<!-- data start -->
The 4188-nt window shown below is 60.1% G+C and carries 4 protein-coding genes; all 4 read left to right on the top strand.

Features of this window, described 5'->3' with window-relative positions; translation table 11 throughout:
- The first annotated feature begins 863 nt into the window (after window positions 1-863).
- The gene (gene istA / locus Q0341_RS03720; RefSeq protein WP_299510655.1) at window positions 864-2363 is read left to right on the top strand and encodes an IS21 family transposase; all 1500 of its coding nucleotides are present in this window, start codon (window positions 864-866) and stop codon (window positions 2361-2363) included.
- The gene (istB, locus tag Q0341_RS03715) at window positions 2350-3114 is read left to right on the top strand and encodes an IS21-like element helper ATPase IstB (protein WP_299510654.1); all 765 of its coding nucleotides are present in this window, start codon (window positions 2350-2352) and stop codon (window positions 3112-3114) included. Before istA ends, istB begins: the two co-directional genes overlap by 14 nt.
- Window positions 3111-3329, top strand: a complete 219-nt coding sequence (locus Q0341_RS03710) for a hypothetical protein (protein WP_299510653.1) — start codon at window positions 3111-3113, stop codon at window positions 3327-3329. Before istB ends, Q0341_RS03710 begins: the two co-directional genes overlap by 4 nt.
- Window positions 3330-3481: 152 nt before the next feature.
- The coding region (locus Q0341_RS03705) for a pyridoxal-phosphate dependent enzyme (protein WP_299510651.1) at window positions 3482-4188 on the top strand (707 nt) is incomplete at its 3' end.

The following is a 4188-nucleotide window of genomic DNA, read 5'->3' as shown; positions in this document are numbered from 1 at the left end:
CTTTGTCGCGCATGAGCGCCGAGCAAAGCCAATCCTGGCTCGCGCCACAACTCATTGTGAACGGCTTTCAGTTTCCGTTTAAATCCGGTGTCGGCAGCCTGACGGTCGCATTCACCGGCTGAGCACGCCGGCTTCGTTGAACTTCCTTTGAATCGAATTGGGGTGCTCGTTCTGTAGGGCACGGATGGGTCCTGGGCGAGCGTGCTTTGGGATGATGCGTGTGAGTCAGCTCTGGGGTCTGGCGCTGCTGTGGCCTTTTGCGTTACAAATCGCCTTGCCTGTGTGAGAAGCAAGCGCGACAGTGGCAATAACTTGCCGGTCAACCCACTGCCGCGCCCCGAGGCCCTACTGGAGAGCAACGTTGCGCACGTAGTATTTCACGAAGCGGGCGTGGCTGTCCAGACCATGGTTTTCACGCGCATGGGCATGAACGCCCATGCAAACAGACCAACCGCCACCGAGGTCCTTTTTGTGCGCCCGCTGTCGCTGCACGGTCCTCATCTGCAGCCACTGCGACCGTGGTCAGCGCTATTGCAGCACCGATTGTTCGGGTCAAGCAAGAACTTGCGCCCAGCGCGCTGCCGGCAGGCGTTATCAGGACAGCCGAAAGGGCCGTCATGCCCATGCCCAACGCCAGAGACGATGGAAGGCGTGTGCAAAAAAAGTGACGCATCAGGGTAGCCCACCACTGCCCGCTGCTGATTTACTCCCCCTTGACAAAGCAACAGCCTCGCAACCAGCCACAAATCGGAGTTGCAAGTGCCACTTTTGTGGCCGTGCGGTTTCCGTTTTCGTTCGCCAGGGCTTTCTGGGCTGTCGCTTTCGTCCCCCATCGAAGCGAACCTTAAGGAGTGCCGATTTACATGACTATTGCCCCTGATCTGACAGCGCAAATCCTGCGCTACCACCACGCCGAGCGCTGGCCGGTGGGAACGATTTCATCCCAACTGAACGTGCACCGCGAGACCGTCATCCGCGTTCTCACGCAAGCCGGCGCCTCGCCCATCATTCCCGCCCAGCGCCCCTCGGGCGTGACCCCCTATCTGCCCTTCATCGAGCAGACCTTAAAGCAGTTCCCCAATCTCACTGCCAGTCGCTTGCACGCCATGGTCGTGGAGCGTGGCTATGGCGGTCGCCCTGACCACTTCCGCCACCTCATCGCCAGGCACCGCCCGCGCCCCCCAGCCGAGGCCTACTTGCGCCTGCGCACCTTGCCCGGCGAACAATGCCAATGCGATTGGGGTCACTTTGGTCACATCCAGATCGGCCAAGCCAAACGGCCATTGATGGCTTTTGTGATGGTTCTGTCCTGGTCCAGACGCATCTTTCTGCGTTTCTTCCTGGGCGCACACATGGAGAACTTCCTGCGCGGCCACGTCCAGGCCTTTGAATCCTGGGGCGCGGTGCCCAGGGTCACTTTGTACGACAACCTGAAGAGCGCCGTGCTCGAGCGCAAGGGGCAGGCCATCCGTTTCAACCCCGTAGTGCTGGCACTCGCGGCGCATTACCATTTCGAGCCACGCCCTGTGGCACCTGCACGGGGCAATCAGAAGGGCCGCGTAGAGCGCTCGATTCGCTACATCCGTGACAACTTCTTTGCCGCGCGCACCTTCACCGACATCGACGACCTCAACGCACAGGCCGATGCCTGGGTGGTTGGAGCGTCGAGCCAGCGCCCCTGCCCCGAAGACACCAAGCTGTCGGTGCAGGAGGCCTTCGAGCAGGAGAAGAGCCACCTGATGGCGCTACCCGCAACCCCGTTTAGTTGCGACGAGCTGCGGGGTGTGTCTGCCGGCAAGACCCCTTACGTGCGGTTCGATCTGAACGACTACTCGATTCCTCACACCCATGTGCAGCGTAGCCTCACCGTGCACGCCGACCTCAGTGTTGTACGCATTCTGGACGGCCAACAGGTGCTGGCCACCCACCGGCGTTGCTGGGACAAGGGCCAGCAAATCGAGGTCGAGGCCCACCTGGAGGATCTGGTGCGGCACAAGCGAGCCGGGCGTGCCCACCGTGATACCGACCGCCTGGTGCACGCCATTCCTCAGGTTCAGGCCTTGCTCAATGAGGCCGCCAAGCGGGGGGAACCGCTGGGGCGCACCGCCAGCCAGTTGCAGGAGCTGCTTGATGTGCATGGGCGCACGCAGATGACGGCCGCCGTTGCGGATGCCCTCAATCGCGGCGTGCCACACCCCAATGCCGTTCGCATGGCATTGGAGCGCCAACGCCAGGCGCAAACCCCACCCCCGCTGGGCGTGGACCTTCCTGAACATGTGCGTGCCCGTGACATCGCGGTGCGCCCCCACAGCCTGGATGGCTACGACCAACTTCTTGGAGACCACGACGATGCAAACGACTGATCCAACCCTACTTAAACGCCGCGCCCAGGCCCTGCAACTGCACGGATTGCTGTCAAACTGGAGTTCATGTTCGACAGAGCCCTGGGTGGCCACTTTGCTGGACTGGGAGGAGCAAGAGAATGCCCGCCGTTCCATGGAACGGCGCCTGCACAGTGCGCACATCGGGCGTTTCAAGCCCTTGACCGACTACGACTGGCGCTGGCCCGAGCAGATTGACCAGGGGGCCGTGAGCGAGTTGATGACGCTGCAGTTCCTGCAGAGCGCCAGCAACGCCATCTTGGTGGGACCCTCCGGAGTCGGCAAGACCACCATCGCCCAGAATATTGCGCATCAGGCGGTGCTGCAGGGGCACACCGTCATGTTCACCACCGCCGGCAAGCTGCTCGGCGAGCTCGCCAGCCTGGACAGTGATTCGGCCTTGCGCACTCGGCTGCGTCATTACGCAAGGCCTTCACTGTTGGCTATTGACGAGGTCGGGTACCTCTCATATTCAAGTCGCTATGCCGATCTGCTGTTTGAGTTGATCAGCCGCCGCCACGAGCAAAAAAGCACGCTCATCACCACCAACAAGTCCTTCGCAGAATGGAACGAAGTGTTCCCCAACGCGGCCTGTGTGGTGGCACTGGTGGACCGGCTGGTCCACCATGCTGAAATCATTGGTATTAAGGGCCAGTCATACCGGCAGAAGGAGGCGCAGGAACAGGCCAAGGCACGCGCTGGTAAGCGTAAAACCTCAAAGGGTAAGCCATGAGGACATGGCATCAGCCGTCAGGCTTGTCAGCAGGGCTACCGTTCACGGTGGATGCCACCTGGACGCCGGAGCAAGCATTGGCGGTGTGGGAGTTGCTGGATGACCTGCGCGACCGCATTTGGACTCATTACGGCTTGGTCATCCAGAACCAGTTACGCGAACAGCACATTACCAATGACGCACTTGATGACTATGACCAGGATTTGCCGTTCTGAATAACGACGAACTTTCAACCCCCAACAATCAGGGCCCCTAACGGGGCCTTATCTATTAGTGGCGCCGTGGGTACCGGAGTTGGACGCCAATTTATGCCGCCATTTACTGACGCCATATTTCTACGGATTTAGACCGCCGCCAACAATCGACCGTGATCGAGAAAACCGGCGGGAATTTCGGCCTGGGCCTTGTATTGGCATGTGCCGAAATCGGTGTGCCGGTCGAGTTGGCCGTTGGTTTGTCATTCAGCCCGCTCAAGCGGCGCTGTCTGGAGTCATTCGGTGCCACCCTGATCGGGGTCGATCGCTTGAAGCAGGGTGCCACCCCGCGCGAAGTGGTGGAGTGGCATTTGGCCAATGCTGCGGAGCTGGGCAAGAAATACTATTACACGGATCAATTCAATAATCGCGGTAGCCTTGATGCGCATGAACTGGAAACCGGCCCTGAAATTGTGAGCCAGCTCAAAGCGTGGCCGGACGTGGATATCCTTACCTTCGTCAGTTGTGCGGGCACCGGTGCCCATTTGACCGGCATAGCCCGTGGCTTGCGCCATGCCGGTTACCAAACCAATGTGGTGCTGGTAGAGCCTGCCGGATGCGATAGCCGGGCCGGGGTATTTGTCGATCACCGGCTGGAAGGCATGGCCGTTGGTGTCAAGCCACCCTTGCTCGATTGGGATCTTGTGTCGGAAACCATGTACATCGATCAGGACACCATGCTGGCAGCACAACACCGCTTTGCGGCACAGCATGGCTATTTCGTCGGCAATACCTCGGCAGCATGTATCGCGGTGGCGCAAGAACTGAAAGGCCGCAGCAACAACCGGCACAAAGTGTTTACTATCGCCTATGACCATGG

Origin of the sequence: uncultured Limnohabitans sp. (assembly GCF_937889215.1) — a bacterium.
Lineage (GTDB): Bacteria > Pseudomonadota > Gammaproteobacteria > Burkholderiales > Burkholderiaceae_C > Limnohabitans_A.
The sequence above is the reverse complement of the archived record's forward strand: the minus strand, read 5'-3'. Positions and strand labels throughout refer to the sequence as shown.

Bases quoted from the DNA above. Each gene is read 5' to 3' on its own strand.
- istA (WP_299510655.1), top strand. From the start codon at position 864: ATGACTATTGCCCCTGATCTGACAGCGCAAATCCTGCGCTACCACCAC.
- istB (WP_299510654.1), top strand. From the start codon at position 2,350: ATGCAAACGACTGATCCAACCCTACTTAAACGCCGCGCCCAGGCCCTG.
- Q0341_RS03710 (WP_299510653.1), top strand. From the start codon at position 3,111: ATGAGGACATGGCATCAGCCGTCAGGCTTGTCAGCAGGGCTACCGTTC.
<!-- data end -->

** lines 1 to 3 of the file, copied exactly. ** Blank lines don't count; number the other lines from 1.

The 4188-nt window shown below is 60.1% G+C and carries 4 protein-coding genes; all 4 read left to right on the top strand.

Features of this window, described 5'->3' with window-relative positions; translation table 11 throughout:
- The first annotated feature begins 863 nt into the window (after window positions 1-863).